The At Skin scanner is a smartphone accessory for detecting cancer

BDCI has visualised an accessory for scanning skin for underlying problems at home.

Global cases of melanoma skin cancer are predicted to rise from 287,723 in 2018 to 340,271 in 2025, an increase of 18%. To stem the epidemic, skin apps and concept products like the At Skin scanner are hoping to facilitate at-home diagnoses. 

Korean studio BDCI has designed a skincare concept, which it hopes could prevent skin cancer by offering users a way to detect melanoma cells at home. The concept device, which the design team came up with for Samsung Electronics’ in-house incubation program C-Lab, works with a smartphone camera to analyse the skin.

“The device works like a dermoscopy to detect any skin lesions or melanoma cells at a very early stage so that you can take the precautionary measures as soon as possible,” the studio explains.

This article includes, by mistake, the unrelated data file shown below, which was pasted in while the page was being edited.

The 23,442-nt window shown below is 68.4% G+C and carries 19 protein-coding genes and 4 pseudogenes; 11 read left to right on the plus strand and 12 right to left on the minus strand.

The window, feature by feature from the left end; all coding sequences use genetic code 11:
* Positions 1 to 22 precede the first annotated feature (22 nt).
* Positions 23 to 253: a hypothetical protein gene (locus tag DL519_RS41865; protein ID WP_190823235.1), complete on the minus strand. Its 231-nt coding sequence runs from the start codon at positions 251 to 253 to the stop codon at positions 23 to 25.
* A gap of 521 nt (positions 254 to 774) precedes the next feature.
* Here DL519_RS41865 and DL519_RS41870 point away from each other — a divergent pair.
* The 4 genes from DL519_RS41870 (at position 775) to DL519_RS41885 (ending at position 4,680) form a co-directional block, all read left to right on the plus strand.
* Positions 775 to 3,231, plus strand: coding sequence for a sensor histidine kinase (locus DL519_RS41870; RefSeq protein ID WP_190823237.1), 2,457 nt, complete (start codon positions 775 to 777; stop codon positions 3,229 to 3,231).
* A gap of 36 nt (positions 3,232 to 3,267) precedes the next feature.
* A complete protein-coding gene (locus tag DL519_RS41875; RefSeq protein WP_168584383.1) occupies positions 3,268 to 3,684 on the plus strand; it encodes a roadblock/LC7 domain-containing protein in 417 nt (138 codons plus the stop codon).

Called At Skin, the smartphone accessory includes a bracket, which can be placed on the back of Samsung’s Galaxy S10 model, and a detachable lens that seemingly magnifies the skin. The device scans the skin using the smartphone camera before analysing the generated images for overall health.

The future of skincare is about technology (but is that enough?)

AI-powered skin apps are changing the face of cosmetic dermatology. A quick Google search throws up a vast list to choose from, all claiming to help users self-diagnose their skin when it comes to breakouts, acne, skin ageing, eczema, and more.

There are also several online platforms where users can upload pictures of their skin and discuss them with a team of dermatologists. We’re assuming At Skin’s hardware would work on a similar premise, either powered by artificial intelligence or supported by a team of experts.

If not, we can’t imagine a smartphone accessory is any better than a face-to-face consultation.

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mobile Skin analyzer -
Studio BDCI has designed a skin cancer detector, which allows users to detect melanoma cells at home. The concept device works with a smartphone camera to analyse the skin – ©BDCI
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